You mentioned the allies looking for a different course. Do you have any idea on what the allies would look for?
At this point, anybody that came in and said that we are committed to Europe would be a change of course and the Europeans are not demanding much more than that. Right now, real questions are raised about whether the United States continues to be committed to European or Asian security. We have a president who has been unwilling to affirm our Article 5 commitments to NATO. As a result, anything that moved in the other direction would be welcomed by the allies.
What would be the impact on the United States if the liberal world order collapsed? You noted that the American public, incorrectly, views the current order as working against U.S. interests, preferring an “America First” policy. However, if the order collapses, won’t the United States have less ability to pursue its own interests on the global stage?
I think that is clear, but it is a hard thing to prove. Whatever else is true, as the world order collapses, the United States will be the last to feel it because of geography and of the relative self-sufficiency of the United States. The United States is not actually self-sufficient, but it is more self-sufficient than everybody else. Our security is more self-sustaining than everybody else's. The problem is that an ironclad case cannot be made as to what the effect will be on Americans until it has already happened. This was exactly the problem in the 1930s when people tried to explain to Americans why it was going to be bad if Imperial Japan dominated Asia and Hitler's Germany dominated Europe. It is a very intangible set of principles that leads you to understand that it is ultimately bad for America. Now, Americans are more dependent on international trade than they were before World War II. Americans do not realize the degree to which their paychecks and the prices they pay for goods benefit from a global free trading system. No one has really been making that case to them for a long time. The case could be made, but it's difficult.
You mentioned that the United States will be the last to feel the effects since it is more self-sufficient with self-sustaining security. In addition, you discussed how both the Democratic and Republican Parties are leaning towards this American first policy or pulling out resources. With it being hard to prove what will happen to Americans if the order collapses, what kind of hope is there for shifting the perception or is it inevitable that the world order is going to change?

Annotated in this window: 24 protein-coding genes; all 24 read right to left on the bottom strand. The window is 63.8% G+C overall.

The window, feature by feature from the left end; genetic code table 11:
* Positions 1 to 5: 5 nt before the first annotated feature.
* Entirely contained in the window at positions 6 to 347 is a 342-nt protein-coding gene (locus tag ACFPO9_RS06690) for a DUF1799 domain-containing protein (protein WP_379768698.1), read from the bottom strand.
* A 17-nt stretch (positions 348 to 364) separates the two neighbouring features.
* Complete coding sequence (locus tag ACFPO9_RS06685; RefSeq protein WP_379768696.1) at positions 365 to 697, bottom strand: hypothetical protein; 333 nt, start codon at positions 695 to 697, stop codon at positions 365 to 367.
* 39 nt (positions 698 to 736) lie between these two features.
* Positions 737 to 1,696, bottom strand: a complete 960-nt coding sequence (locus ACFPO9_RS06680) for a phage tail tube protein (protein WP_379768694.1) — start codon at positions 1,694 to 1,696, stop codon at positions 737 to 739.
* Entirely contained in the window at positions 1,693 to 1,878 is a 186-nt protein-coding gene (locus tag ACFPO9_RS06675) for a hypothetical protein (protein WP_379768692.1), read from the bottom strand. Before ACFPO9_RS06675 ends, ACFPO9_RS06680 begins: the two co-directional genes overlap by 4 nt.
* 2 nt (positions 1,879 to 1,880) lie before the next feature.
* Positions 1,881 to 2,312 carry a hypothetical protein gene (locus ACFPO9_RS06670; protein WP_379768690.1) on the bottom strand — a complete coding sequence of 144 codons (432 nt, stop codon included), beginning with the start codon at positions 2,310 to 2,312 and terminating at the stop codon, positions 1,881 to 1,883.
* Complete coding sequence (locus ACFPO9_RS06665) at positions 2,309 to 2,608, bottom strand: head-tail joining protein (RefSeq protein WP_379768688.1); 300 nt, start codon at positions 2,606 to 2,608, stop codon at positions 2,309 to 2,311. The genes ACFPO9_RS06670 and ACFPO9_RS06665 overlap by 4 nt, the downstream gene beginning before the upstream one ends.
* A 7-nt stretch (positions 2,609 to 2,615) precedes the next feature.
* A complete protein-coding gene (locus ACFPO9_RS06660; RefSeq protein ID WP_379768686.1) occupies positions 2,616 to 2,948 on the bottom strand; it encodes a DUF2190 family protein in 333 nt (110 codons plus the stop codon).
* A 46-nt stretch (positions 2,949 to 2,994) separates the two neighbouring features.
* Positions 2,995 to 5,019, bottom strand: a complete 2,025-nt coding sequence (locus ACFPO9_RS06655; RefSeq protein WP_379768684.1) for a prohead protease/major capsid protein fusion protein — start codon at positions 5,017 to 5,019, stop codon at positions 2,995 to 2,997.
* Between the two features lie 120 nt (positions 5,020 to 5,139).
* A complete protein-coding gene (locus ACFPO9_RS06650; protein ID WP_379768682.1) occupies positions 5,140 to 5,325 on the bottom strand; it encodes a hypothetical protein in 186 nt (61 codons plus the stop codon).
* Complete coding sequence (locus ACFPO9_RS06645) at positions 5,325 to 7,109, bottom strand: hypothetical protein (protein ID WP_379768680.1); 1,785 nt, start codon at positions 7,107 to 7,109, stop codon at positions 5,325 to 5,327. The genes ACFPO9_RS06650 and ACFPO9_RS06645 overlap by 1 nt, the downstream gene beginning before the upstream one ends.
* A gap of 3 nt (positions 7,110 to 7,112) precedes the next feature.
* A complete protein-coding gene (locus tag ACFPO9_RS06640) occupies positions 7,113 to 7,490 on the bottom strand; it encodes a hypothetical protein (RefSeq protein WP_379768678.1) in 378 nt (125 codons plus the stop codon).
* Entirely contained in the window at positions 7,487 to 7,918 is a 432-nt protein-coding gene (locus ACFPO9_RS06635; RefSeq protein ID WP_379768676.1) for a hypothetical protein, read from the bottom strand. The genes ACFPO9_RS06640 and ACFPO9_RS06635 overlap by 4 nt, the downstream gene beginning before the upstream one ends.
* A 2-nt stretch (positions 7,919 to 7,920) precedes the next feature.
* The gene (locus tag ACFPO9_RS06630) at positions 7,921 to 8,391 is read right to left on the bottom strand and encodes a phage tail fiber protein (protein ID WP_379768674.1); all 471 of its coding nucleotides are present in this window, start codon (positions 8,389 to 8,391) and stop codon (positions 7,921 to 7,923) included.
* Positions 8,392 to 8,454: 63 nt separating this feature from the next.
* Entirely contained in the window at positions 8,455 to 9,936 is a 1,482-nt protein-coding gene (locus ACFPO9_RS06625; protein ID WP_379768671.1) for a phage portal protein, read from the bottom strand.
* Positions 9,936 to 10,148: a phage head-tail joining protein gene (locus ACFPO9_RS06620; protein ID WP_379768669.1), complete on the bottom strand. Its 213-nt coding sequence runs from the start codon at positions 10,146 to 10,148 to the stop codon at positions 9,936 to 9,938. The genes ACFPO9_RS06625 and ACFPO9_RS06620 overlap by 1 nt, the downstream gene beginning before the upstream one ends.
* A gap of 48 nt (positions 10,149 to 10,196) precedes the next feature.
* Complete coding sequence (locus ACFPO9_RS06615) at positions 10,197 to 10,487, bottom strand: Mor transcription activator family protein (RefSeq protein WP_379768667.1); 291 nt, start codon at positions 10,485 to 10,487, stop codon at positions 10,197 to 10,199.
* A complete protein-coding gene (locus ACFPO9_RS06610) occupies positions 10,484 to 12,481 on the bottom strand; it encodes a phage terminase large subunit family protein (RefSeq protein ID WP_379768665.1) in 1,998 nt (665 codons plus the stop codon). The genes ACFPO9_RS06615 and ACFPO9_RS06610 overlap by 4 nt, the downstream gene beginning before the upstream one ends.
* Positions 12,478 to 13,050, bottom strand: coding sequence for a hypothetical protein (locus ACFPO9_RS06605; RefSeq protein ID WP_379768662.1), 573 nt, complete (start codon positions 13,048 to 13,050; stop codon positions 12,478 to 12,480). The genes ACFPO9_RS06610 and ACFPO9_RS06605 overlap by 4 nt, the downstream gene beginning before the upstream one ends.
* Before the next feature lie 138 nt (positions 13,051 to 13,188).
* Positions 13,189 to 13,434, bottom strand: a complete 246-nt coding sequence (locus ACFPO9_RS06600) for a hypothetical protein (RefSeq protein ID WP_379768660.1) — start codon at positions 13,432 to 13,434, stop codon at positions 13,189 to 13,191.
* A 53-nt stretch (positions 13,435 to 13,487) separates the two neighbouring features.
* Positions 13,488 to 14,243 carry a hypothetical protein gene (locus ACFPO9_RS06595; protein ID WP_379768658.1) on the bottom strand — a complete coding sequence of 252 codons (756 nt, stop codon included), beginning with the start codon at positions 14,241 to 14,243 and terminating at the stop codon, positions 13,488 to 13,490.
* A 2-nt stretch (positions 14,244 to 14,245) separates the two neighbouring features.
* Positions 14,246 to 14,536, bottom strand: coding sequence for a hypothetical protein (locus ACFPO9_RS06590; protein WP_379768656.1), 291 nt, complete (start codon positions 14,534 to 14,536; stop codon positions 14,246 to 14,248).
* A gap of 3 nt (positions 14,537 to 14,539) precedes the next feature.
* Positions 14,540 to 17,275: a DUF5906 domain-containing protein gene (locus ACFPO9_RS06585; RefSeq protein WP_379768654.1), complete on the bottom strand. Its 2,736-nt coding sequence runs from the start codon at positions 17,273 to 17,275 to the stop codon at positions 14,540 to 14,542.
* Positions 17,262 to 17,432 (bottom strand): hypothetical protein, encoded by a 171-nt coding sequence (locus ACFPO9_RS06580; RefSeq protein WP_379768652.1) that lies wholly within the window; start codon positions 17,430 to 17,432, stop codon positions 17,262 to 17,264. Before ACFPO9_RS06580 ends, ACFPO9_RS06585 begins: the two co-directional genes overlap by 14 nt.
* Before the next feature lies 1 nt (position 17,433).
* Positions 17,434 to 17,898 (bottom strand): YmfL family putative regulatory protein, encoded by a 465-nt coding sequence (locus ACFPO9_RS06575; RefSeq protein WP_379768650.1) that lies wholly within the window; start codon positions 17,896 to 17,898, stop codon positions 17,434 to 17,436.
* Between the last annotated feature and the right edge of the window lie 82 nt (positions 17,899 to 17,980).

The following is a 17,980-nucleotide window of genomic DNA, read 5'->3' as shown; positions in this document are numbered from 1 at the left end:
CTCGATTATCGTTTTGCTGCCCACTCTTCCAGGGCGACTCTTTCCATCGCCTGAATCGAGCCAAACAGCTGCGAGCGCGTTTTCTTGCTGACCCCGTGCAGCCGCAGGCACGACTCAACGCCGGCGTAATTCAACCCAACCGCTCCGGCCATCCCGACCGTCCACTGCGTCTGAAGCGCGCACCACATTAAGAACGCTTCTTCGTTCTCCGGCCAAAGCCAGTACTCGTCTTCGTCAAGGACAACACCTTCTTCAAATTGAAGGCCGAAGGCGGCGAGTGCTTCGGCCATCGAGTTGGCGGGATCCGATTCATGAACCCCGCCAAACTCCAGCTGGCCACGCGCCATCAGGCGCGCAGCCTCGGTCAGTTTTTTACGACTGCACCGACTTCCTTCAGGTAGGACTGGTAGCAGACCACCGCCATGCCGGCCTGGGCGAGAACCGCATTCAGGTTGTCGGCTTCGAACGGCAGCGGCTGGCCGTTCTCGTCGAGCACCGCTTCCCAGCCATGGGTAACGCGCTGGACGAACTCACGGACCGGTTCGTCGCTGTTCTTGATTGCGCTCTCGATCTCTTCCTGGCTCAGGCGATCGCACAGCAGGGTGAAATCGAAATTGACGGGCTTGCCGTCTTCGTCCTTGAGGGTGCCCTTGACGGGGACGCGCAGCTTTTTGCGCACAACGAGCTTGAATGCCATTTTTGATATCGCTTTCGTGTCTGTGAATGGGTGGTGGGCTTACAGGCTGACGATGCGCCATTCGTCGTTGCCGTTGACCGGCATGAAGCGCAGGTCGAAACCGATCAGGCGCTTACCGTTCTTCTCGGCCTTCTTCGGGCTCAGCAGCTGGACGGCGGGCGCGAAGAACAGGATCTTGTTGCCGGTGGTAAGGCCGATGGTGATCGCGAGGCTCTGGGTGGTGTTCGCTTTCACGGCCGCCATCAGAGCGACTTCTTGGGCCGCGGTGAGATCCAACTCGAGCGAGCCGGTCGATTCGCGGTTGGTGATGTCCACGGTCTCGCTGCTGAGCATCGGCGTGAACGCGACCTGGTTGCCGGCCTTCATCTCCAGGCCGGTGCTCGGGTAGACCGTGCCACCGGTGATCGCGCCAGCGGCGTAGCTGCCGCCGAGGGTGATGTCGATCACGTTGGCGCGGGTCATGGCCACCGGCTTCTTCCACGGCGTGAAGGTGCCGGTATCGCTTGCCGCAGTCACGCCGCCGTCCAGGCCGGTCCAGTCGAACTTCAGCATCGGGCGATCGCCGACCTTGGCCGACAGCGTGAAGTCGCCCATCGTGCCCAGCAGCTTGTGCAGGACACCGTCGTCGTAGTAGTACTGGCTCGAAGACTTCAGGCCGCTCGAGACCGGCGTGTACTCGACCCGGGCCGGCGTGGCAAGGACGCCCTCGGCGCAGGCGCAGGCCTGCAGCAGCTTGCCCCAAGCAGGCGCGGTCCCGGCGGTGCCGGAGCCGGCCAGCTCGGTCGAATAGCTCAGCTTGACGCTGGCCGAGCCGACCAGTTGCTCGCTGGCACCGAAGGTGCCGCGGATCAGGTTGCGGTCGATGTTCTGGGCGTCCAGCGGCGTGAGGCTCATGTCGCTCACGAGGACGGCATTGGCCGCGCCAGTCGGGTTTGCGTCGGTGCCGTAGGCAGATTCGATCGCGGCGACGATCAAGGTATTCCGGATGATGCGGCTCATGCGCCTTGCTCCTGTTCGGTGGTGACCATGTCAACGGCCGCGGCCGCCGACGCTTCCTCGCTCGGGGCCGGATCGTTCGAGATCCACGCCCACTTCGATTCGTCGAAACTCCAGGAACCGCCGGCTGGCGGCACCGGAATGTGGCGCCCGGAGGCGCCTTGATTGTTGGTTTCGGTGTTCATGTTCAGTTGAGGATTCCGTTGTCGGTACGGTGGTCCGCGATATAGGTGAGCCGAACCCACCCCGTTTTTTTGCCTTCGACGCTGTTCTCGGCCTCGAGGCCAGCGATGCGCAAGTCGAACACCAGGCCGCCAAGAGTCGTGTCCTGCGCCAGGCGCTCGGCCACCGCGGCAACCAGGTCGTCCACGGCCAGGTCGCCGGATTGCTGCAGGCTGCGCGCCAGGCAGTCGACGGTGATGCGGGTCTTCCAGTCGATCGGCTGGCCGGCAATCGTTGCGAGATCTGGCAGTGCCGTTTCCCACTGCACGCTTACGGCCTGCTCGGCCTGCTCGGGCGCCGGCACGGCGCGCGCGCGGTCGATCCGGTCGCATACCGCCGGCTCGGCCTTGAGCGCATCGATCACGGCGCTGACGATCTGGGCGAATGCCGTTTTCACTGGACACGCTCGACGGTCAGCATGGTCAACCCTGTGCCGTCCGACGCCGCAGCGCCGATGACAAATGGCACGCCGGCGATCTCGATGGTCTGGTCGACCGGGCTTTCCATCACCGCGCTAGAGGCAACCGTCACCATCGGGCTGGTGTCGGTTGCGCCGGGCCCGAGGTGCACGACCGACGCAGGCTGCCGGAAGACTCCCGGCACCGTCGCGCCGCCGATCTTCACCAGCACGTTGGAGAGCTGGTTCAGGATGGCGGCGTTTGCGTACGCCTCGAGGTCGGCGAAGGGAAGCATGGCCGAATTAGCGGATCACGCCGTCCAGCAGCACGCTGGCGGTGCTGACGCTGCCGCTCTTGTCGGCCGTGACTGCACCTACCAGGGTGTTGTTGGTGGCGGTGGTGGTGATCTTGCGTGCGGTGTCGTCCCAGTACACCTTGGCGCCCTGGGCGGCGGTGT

Nothing is inevitable. Leadership matters. I wish I saw a potential leader out there who I thought was going to make this case, but I do not. Events can shape opinion as they have in the past. I hope something bad does not happen. However, on the present trajectory, there is no obvious way away from this general trend. The trend is very powerful and it is powerful in a way because it is normal. The American people have shouldered an abnormal responsibility for global security. No other nation in history has taken on this kind of responsibility. It is absolutely natural for them not to want to do that. It requires an extraordinary enlightened perception of interest to continue to shoulder this responsibility. Because of this, there is no good reason to expect that Americans are going to change their minds, absent extraordinary leadership and absent extraordinary events.
Are there any final thoughts you would like to leave us on?
My main message, aside from my pessimistic view on things, is that nothing is determined. We had this idea that democracy was going to win everywhere and that we did not have to really do anything. That it would just happen. Well, that was wrong. Now, there is this perception that democracy is doomed, and that is wrong. What everybody needs to understand is that it is always a struggle. It is a struggle domestically. It is a struggle internationally. More than usual, it actually matters what every individual does. We all have to be activists. We cannot wait for the president to solve our problems, or even wait for an election where we can hope for a new president. We cannot wait for our institutions to save us. There is sometimes this view that the American institutions work so well, but they do not work automatically. They require people. That is my basic message to everyone: we all need to be activists.
Image courtesy of Naver University.